MD5STEP(F3, d, a, b, c, in[4] + 0x4bdecfa9UL, 11);
MD5STEP(F3, c, d, a, b, in[7] + 0xf6bb4b60UL, 16);
MD5STEP(F3, b, c, d, a, in[10] + 0xbebfbc70UL, 23);
MD5STEP(F3, a, b, c, d, in[13] + 0x289b7ec6UL, 4);
MD5STEP(F3, d, a, b, c, in[0] + 0xeaa127faUL, 11);
MD5STEP(F3, c, d, a, b, in[3] + 0xd4ef3085UL, 16);
MD5STEP(F3, b, c, d, a, in[6] + 0x04881d05UL, 23);
MD5STEP(F3, a, b, c, d, in[9] + 0xd9d4d039UL, 4);
MD5STEP(F3, d, a, b, c, in[12] + 0xe6db99e5UL, 11);
MD5STEP(F3, c, d, a, b, in[15] + 0x1fa27cf8UL, 16);
MD5STEP(F3, b, c, d, a, in[2] + 0xc4ac5665UL, 23);
MD5STEP(F4, a, b, c, d, in[0] + 0xf4292244UL, 6);
MD5STEP(F4, d, a, b, c, in[7] + 0x432aff97UL, 10);
MD5STEP(F4, c, d, a, b, in[14] + 0xab9423a7UL, 15);
MD5STEP(F4, b, c, d, a, in[5] + 0xfc93a039UL, 21);
MD5STEP(F4, a, b, c, d, in[12] + 0x655b59c3UL, 6);
MD5STEP(F4, d, a, b, c, in[3] + 0x8f0ccc92UL, 10);
MD5STEP(F4, c, d, a, b, in[10] + 0xffeff47dUL, 15);
MD5STEP(F4, b, c, d, a, in[1] + 0x85845dd1UL, 21);
MD5STEP(F4, a, b, c, d, in[8] + 0x6fa87e4fUL, 6);
MD5STEP(F4, d, a, b, c, in[15] + 0xfe2ce6e0UL, 10);
MD5STEP(F4, c, d, a, b, in[6] + 0xa3014314UL, 15);
MD5STEP(F4, b, c, d, a, in[13] + 0x4e0811a1UL, 21);
MD5STEP(F4, a, b, c, d, in[4] + 0xf7537e82UL, 6);
MD5STEP(F4, d, a, b, c, in[11] + 0xbd3af235UL, 10);
MD5STEP(F4, c, d, a, b, in[2] + 0x2ad7d2bbUL, 15);
MD5STEP(F4, b, c, d, a, in[9] + 0xeb86d391UL, 21);
buf[0] += a; buf[1] += b; buf[2] += c; buf[3] += d;
}

#undef F1
#undef F2
#undef F3
#undef F4
#undef MD5STEP

void
MD5_start (struct md5_ctx *ctx)
{
int i;

ctx->buf[0] = 0x67452301UL;
ctx->buf[1] = 0xefcdab89UL;
ctx->buf[2] = 0x98badcfeUL;
ctx->buf[3] = 0x10325476UL;
ctx->bits[0] = 0;
ctx->bits[1] = 0;
for ( i=0 ; i<16 ; i++ )
ctx->in[i] = 0;
ctx->b = 0;
}

void
MD5_feed (struct md5_ctx *ctx, unsigned char inb)
{
int i;
unsigned long temp;

ctx->in[ctx->b/4] |= ((unsigned long)inb) << ((ctx->b%4)*8);
if ( ++ctx->b >= 64 )
{
MD5_transform (ctx->buf, ctx->in);
ctx->b = 0;
for ( i=0 ; i<16 ; i++ )
ctx->in[i] = 0;
}
temp = ctx->bits[0];
ctx->bits[0] += 8;
if ( (temp&0xffffffffUL) > (ctx->bits[0]&0xffffffffUL) )
ctx->bits[1]++;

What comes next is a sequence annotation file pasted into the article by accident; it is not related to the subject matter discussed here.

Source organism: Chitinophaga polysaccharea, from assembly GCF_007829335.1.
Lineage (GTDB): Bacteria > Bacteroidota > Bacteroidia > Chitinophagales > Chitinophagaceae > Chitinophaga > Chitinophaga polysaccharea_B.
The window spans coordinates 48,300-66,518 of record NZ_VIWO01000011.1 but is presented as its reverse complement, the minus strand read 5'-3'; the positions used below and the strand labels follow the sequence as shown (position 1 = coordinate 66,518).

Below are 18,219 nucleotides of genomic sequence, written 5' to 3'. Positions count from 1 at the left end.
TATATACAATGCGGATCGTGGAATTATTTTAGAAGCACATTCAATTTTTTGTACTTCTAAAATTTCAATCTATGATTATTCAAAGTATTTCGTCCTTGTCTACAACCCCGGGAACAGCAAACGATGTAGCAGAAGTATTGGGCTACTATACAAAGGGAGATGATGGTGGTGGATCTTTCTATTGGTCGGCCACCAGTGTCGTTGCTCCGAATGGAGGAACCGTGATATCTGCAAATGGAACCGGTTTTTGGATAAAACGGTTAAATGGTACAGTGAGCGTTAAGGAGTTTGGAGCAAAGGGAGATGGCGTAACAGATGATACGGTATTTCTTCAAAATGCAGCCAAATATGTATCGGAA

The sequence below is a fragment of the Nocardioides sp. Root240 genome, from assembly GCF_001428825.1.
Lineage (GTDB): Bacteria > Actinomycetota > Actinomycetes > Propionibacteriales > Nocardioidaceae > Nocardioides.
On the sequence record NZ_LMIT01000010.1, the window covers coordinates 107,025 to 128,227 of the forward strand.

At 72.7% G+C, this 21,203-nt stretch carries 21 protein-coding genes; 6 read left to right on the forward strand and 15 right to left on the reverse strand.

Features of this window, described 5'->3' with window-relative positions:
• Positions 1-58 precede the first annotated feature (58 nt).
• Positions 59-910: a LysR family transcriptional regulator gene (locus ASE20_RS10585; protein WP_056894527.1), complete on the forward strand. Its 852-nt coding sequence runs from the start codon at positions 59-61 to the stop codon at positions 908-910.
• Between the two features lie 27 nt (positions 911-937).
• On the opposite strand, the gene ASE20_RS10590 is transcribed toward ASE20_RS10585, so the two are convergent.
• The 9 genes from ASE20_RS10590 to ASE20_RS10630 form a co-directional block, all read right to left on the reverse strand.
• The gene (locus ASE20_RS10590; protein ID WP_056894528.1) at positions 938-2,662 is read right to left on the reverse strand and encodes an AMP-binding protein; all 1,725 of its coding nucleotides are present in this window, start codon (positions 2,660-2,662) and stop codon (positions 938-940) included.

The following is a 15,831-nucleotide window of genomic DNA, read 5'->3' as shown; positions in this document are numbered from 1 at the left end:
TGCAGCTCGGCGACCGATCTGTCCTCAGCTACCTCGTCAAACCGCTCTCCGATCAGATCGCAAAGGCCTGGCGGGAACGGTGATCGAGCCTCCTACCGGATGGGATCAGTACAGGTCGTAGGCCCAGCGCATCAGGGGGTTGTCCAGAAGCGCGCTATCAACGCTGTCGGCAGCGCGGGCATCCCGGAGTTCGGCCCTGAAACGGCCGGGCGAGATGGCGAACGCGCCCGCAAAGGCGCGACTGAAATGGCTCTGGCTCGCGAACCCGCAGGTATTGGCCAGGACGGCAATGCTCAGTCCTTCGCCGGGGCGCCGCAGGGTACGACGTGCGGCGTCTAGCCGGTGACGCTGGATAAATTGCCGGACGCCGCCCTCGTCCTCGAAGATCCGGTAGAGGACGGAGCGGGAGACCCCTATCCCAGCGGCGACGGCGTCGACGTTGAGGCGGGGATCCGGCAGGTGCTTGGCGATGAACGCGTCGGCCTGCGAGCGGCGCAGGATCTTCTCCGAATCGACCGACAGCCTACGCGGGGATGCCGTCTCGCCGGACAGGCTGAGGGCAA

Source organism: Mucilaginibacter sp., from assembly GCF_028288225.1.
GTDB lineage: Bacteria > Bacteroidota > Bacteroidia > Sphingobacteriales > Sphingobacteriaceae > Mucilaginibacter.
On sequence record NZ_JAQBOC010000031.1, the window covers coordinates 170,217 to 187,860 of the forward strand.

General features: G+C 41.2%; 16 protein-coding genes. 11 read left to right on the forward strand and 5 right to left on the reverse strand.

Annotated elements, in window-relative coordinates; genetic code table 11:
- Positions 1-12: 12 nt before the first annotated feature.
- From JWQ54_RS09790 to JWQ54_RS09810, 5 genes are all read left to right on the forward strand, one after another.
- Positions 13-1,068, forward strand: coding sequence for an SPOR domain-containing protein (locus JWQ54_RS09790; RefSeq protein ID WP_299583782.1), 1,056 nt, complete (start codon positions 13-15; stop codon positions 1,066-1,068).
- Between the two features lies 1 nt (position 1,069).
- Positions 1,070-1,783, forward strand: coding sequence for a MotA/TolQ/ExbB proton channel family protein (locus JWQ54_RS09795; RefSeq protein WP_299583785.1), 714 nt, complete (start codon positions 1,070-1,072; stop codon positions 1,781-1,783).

}

void
MD5_stop (struct md5_ctx *ctx, unsigned char digest[16])
{
int i;
unsigned long bits[2];

for ( i=0 ; i<2 ; i++ )
bits[i] = ctx->bits[i];
MD5_feed (ctx, 0x80);
for ( ; ctx->b!=56 ; )
MD5_feed (ctx, 0);
for ( i=0 ; i<2 ; i++ )
{
MD5_feed (ctx, bits[i]&0xff);
MD5_feed (ctx, (bits[i]>>8)&0xff);
MD5_feed (ctx, (bits[i]>>16)&0xff);
MD5_feed (ctx, (bits[i]>>24)&0xff);
}
for ( i=0 ; i<4 ; i++ )
{
digest[4*i] = ctx->buf[i]&0xff;
digest[4*i+1] = (ctx->buf[i]>>8)&0xff;
digest[4*i+2] = (ctx->buf[i]>>16)&0xff;
digest[4*i+3] = (ctx->buf[i]>>24)&0xff;
}
}

/* === The main program === */

#include <stdio.h>

int
main (int argc, const char *argv[])
{
int i, j;
struct md5_ctx context;
unsigned char digest[16];
FILE *f;
const char *bogus_argv[] = { "zoinx", "-" };
const char hexdigits[17] = "0123456789abcdef";

if ( argc == 1 )
{
argc = 2;
argv = bogus_argv;
}
for ( i=1 ; i<argc ; i++ )
{
if ( argv[i][0] == '-' && argv[i][1] == 0 )
f = stdin;
else
{
f = fopen (argv[i], "rb");
if ( ! f )
{
fprintf (stderr, "Error opening %s\n", argv[i]);
continue;
}
}
MD5_start (&context);
while ( 1 )
{
int ch;

ch = getc (f);
if ( ch == EOF )
break;
MD5_feed (&context, ch);
}
MD5_stop (&context, digest);
for ( j=0 ; j<16 ; j++ )
{
putchar (hexdigits[digest[j]>>4]);
putchar (hexdigits[digest[j]&0xf]);
}
printf (" %s\n", argv[i]);
}
return 0;
}

Compiled striped and upxed will give that nice 7k .exe.

md5sum.7z

Edited by allen2
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I went ahead and got my non-API implementation of MD5 and posted it. Tested it on a Windows ME VM. Worked. Put it on a good diet between some changes (along with UPX compressing as I have been). Did the same dietary changes to the other file, reposting that, too.

For the MD5_file one, all you need to do is put the file name you want after it. Works the same as the other one for output. Still thinking on how to handle error-trapping the API calls on hash_file.

(Files Pulled)

Edited by Glenn9999
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This one:

still seems the winner (re: size) BUT the one by Glenn9999 is MUCH FASTER :thumbup and actually almost as fast as FCIV.

On a 512.000.000 bytes file:

md5file.exe 2.67

md5_file.exe 1.75

fciv.exe 1.58

dsfo.exe 2.03 (but it also shows progress and time)

On a 2,615,529,472 bytes file:

md5file.exe 37.49

md5_file.exe 19.92

fciv.exe 19.71

dsfo.exe 35.45

jaclaz

Edited by jaclaz
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still seems the winner (re: size) BUT the one by Glenn9999 is MUCH FASTER :thumbup and actually almost as fast as FCIV.